Here's an encouraging piece for those of us who are always looking for ways to help the younger generation learn to love Dickens. Abhilash Gaur writes The Times of India that he's been reading David Copperfield and other Dickens works to his seven-year-old son, and that though he needs to use simplified editions, he's been impressed by his son's understanding of and attraction to the plots and characters:
"I can see that my little Pip has been in love with Estella (now with Em’ly, since he is David); he has sensed trouble as the Artful Dodger leads Oliver to Fagin’s shack. He has threatened to squash Monks’ head, and he has cheered when David bites Mr Murdstone’s hand. He absolutely detests Miss Murdstone. But most of all, my David is heartbroken by mother’s death. . . . It’s good to nudge kids towards airy and cheerful books, but perhaps it’s just as well to expose them to meatier plots from literature as soon as they can stomach them."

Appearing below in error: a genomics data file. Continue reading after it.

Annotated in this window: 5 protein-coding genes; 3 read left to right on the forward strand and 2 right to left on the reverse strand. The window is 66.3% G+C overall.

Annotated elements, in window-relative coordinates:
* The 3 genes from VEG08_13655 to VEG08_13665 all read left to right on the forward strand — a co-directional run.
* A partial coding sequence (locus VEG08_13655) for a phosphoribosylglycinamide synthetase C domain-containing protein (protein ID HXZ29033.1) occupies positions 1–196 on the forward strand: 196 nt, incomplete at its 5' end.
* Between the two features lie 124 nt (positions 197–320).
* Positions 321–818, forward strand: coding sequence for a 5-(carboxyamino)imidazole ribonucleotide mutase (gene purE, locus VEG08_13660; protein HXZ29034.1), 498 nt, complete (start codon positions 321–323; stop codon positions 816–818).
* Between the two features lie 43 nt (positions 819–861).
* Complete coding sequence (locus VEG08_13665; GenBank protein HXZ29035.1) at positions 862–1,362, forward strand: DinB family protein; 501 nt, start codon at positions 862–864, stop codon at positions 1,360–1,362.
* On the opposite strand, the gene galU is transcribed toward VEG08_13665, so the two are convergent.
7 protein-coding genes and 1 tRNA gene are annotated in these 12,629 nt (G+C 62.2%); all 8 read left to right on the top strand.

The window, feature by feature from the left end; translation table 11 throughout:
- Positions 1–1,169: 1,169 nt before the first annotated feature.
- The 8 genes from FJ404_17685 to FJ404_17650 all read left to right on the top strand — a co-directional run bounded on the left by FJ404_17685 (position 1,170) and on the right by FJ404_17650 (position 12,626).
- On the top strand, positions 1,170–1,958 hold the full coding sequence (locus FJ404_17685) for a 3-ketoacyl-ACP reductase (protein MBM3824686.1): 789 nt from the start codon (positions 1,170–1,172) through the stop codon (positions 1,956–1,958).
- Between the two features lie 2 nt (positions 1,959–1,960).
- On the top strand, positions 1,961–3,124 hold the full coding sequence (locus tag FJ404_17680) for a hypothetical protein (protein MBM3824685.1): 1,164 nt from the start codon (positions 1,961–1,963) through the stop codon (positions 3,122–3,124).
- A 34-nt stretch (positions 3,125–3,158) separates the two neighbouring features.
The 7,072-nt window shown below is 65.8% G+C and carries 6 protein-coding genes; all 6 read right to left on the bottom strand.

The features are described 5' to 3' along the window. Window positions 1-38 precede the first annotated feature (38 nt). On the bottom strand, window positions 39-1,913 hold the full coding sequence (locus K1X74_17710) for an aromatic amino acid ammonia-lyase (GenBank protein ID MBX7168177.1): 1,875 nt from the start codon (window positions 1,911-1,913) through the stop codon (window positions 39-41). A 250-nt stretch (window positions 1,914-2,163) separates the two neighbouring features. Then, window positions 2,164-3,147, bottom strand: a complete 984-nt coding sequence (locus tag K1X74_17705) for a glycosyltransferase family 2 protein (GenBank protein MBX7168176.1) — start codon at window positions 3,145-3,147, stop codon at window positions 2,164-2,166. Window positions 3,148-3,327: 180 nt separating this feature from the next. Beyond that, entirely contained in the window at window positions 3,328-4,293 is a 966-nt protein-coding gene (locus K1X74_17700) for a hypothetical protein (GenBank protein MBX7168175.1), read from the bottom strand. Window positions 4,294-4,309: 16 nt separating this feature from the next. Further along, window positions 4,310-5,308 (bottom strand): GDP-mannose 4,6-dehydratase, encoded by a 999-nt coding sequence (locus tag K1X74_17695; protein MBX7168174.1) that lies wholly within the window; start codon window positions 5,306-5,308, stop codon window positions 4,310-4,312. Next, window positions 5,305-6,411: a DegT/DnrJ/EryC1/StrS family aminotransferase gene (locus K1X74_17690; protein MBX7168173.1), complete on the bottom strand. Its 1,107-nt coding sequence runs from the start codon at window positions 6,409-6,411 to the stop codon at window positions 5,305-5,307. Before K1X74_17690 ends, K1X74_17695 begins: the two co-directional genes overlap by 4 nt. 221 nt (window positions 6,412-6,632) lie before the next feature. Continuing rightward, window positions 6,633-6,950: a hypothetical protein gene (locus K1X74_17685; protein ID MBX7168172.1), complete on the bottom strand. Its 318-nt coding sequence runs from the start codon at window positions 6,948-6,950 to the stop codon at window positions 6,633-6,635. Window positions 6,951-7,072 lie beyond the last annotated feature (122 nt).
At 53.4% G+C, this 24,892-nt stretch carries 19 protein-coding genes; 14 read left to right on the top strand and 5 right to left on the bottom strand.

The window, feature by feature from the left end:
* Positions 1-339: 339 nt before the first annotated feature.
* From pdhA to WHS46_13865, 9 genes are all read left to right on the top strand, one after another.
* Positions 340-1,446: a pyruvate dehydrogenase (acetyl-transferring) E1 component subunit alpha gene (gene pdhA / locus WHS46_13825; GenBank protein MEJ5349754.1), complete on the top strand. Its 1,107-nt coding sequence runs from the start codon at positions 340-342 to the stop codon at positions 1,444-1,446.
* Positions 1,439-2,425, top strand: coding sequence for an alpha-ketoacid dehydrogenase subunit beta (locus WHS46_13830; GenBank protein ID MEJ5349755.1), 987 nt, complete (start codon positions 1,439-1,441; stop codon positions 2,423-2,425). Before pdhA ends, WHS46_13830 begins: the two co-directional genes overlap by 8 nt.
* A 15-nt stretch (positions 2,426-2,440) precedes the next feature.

On this note, I'd like to give a shoutout to my nine-year-old goddaughter, who recently picked out and bought David Copperfield all on her own! I suspect she may need just to dabble in it for a while before she's fully ready to take the plunge -- that's not at all a bad way to start -- but I hope that this will one day lead to a lifelong enjoyment of Dickens for her.